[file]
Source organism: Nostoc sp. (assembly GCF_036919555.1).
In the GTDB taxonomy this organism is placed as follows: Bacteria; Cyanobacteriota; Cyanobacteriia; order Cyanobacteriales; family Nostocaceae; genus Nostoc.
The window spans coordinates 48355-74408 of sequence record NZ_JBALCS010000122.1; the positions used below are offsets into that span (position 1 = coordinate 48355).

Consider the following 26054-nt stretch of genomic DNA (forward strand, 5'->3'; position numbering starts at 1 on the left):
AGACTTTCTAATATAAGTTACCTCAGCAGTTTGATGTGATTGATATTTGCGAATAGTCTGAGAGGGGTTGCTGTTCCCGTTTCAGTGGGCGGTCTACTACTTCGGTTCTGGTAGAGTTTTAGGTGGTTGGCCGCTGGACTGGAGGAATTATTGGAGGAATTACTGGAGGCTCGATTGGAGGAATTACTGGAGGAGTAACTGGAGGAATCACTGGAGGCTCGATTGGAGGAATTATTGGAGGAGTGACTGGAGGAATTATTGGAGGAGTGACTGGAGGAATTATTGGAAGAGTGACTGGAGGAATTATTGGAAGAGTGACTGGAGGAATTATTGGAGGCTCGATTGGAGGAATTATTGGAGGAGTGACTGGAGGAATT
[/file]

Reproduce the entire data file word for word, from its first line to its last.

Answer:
Source organism: Nostoc sp. (assembly GCF_036919555.1).
In the GTDB taxonomy this organism is placed as follows: Bacteria; Cyanobacteriota; Cyanobacteriia; order Cyanobacteriales; family Nostocaceae; genus Nostoc.
The window spans coordinates 48355-74408 of sequence record NZ_JBALCS010000122.1; the positions used below are offsets into that span (position 1 = coordinate 48355).

Consider the following 26054-nt stretch of genomic DNA (forward strand, 5'->3'; position numbering starts at 1 on the left):
AGACTTTCTAATATAAGTTACCTCAGCAGTTTGATGTGATTGATATTTGCGAATAGTCTGAGAGGGGTTGCTGTTCCCGTTTCAGTGGGCGGTCTACTACTTCGGTTCTGGTAGAGTTTTAGGTGGTTGGCCGCTGGACTGGAGGAATTATTGGAGGAATTACTGGAGGCTCGATTGGAGGAATTACTGGAGGAGTAACTGGAGGAATCACTGGAGGCTCGATTGGAGGAATTATTGGAGGAGTGACTGGAGGAATTATTGGAGGAGTGACTGGAGGAATTATTGGAAGAGTGACTGGAGGAATTATTGGAAGAGTGACTGGAGGAATTATTGGAGGCTCGATTGGAGGAATTATTGGAGGAGTGACTGGAGGAATT